“First, do no harm.” Although Hippocrates wrote those words over 2000 years ago, they are still relevant today. In neurosurgery, where errors measured in microns can result in irreversible brain damage, there is a growing focus on minimally invasive surgery. Rather than relying on scalpels and lasers, surgeons are now performing procedures using increasingly sophisticated robots.
In an EU-funded EDEN2020 project, Imperial College London researchers are developing a robotic catheter that can deliver drugs directly to a brain tumor. Early in the project, they needed compact, low-EMI, high-performance motion controllers and drives for the robotic system that would steer the catheter. They found them with Elmo Motion Control.
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The steerable needle in the EDEN2020 system is based on the Programmable Bevel-tip Needle (PBN), a flexible needle that can navigate a fast and precise route through the brain using preoperative MRI scans and intraoperative ultrasound imagery to generate path commands and minimize tissue damage. When the PBN reaches the tumor, it delivers a chemotherapy payload directly into the tissue. The PBN consists of four interlocking, longitudinal plastic segments, each of which incorporates a drug delivery channel and is driven by an ironless motor at its distal end. The channel also contains a fiber-optic cable used for shape sensing. By pushing one segment forward so that it slides over the others, the system can cause the tip of the needle to curve significantly so that the needle can be navigated through brain structures to target even deeply embedded tumors.
Steering a robotic catheter through the brain is an ambitious goal with high performance demands. The four-axis system requires high synchronization and precision, as any errors could cause irreparable harm. At the low-level control range, the system needs to operate with an accuracy of 10 μm.
Performance is only part of the challenge. In an operating theater, the components need to be small, quiet and not interfere with imagery or signals of other crucial surgical instruments.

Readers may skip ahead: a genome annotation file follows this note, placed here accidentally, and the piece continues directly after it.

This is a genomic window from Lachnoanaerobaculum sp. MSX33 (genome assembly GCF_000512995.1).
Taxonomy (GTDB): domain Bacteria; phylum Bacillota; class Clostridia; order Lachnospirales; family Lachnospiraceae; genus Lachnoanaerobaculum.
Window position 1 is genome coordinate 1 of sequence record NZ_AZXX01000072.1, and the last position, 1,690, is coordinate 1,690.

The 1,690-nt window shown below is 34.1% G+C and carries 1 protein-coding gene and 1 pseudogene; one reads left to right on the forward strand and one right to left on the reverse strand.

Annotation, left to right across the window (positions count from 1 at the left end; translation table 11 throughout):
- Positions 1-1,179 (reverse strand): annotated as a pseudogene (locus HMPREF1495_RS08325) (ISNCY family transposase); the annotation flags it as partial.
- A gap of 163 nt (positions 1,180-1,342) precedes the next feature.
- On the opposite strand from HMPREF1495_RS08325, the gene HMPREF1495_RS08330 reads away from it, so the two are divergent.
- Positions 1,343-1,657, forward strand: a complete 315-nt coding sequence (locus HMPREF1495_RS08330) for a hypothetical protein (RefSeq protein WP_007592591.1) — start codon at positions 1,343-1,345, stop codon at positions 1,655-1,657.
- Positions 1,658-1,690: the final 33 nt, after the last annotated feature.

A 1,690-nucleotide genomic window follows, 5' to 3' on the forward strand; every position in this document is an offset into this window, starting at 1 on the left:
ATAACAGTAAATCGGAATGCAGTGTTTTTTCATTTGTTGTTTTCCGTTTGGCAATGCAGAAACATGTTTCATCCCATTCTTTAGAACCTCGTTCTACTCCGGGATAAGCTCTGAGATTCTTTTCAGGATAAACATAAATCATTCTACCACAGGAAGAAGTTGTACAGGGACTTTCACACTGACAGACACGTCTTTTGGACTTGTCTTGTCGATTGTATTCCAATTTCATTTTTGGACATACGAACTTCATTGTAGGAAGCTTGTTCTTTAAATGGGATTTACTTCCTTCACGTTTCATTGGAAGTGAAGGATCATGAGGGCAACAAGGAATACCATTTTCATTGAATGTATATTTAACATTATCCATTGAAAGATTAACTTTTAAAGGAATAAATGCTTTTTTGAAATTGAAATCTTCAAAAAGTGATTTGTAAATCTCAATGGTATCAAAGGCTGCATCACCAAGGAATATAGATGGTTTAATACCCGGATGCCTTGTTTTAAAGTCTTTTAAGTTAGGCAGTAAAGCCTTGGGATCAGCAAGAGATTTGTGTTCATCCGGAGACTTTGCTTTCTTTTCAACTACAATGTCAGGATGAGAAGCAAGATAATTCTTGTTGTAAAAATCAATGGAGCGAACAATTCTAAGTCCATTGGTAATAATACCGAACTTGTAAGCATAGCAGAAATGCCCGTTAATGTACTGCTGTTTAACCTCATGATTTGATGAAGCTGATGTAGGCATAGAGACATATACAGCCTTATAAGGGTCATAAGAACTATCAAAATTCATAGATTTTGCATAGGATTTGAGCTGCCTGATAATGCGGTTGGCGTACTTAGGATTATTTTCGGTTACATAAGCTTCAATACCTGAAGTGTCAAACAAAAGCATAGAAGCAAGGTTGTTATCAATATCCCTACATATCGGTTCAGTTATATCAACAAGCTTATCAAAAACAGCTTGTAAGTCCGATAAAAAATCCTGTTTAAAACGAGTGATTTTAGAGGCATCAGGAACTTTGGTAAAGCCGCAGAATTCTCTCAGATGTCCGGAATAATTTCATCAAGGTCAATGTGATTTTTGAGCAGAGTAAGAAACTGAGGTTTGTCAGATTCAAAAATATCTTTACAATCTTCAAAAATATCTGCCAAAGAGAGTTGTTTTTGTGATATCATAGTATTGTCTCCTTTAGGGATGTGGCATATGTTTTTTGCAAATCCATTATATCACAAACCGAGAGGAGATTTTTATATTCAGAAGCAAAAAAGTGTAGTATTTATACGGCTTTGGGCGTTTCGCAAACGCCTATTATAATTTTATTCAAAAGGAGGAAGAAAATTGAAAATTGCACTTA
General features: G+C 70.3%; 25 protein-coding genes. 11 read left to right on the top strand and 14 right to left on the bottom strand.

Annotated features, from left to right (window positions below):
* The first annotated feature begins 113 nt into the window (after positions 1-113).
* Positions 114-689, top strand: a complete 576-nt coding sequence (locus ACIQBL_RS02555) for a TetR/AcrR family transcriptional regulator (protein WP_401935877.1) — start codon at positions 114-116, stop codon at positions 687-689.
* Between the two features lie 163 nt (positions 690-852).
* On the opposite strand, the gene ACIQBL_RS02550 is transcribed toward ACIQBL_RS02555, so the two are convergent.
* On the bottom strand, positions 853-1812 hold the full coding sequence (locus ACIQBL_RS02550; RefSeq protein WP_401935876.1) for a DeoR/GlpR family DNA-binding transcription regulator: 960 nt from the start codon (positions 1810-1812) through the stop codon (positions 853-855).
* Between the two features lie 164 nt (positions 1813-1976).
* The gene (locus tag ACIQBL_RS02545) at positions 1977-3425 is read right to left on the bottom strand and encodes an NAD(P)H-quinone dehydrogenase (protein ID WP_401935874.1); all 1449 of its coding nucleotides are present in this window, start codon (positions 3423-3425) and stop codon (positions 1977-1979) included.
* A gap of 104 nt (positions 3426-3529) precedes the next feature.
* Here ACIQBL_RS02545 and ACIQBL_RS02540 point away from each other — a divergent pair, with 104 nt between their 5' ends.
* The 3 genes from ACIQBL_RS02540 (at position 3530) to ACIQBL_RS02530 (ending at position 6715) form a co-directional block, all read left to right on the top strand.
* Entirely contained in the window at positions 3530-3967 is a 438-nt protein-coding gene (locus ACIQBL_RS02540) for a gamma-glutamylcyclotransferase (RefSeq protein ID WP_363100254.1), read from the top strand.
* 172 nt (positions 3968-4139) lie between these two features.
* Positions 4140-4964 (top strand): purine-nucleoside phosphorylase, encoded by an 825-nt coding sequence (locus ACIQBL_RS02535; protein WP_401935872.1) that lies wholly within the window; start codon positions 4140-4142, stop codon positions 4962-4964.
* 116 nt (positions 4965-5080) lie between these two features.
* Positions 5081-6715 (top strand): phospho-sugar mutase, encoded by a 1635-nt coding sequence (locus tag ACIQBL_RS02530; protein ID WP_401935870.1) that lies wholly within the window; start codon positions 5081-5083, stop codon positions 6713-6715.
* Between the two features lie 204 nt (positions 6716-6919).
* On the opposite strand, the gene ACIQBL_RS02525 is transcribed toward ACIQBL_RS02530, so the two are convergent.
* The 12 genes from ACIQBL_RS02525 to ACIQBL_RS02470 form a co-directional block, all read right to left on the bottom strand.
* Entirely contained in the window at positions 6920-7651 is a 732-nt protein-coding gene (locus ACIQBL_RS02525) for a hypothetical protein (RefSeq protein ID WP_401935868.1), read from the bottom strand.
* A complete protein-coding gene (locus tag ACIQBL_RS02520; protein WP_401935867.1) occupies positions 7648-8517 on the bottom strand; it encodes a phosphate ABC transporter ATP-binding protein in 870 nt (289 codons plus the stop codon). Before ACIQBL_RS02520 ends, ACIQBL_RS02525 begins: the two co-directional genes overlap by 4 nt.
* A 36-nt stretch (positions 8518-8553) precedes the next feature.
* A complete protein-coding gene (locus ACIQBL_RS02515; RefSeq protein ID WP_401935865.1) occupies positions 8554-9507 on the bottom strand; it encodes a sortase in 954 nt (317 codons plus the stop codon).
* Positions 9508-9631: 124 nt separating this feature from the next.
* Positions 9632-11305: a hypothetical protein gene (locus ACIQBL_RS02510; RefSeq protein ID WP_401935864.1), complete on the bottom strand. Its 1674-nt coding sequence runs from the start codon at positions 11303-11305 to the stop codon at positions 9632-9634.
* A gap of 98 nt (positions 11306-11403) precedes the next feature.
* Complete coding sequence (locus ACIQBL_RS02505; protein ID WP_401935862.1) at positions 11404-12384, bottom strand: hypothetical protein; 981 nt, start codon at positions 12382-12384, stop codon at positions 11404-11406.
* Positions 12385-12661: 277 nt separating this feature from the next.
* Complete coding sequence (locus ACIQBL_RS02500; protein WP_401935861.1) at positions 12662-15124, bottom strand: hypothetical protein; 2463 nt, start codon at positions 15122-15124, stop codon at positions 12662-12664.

The Elmo Motion control solution
Since safety was the primary concern, the Imperial College team selected the Elmo Gold-Twitter (G-TWI) servo drive, the smallest STO (SIL-3) certified drive available on the market. A mere 35 mm x 30 mm, it minimizes the footprint of the portable surgery station and its efficient pulse-width modulation (PWM) switching process results in extremely low EMI, meeting IEC61800-3 and IEC61326-3-1 international standards without using external devices, such as EMI filters. Its conducted and radiated emissions are also very low, making it suitable for medical applications.
The system requires a high-performance motion controller based on closed-loop feedback and input from the MRI and ultrasound units to plan its path. The Imperial College team chose the Platinum Maestro (P-MAS), an off-the-shelf motion controller that streamlines motion integration with features including simple interconnection to all drives, a library of motion algorithms and automatic Enhanced Field Bus support, including EtherCAT, Master (with full redundancy support) and EtherCAT Slave Network. It controls all drive parameters, simplifying maintenance operations and minimizing downtime. The Platinum Maestro also features enhanced fieldbus support, including EtherCAT cycling at a rate of 250 µs in the Imperial project.
The EDEN2020 project has ambitious goals that require small, reliable components with high performance and minimal EMI. The Elmo Motion Control Gold Twitter drives and Platinum Maestro controllers delivered high performance and reliability in compact, low-EMI solutions. Special features designed for ease-of-use simplified integration and saved valuable engineering resources. “In addition to the core benefits of the Elmo Motion Control technology, a key factor in our choice of control solution for the project was the reduced development time,” says Eloise Matheson, a researcher on the project.
Prof. Ferdinando Rodriguez y Baena, the Project Coordinator for EDEN2020, adds: “The system will be able to sense and perceive intraoperative, continuously deforming brain anatomy at unmatched accuracy, precision and update rates.”
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